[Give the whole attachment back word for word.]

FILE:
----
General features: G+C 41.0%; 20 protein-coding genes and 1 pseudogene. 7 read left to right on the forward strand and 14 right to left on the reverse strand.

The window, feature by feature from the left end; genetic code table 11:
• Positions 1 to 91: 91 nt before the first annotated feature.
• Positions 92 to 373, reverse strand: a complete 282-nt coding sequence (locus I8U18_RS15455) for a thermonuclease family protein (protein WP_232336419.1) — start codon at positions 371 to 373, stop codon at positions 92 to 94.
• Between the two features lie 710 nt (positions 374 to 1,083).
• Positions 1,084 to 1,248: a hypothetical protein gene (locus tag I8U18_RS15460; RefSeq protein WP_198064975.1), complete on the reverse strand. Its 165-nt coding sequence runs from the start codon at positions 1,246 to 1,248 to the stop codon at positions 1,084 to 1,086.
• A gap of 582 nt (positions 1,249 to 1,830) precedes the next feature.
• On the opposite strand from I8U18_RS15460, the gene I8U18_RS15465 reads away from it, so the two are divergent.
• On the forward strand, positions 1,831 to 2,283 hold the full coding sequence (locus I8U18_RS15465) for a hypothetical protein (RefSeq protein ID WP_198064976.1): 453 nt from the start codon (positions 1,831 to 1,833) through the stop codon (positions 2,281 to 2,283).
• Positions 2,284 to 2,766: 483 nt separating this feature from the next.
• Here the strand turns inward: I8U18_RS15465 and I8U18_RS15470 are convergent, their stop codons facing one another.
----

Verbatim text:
General features: G+C 41.0%; 20 protein-coding genes and 1 pseudogene. 7 read left to right on the forward strand and 14 right to left on the reverse strand.

The window, feature by feature from the left end; genetic code table 11:
• Positions 1 to 91: 91 nt before the first annotated feature.
• Positions 92 to 373, reverse strand: a complete 282-nt coding sequence (locus I8U18_RS15455) for a thermonuclease family protein (protein WP_232336419.1) — start codon at positions 371 to 373, stop codon at positions 92 to 94.
• Between the two features lie 710 nt (positions 374 to 1,083).
• Positions 1,084 to 1,248: a hypothetical protein gene (locus tag I8U18_RS15460; RefSeq protein WP_198064975.1), complete on the reverse strand. Its 165-nt coding sequence runs from the start codon at positions 1,246 to 1,248 to the stop codon at positions 1,084 to 1,086.
• A gap of 582 nt (positions 1,249 to 1,830) precedes the next feature.
• On the opposite strand from I8U18_RS15460, the gene I8U18_RS15465 reads away from it, so the two are divergent.
• On the forward strand, positions 1,831 to 2,283 hold the full coding sequence (locus I8U18_RS15465) for a hypothetical protein (RefSeq protein ID WP_198064976.1): 453 nt from the start codon (positions 1,831 to 1,833) through the stop codon (positions 2,281 to 2,283).
• Positions 2,284 to 2,766: 483 nt separating this feature from the next.
• Here the strand turns inward: I8U18_RS15465 and I8U18_RS15470 are convergent, their stop codons facing one another.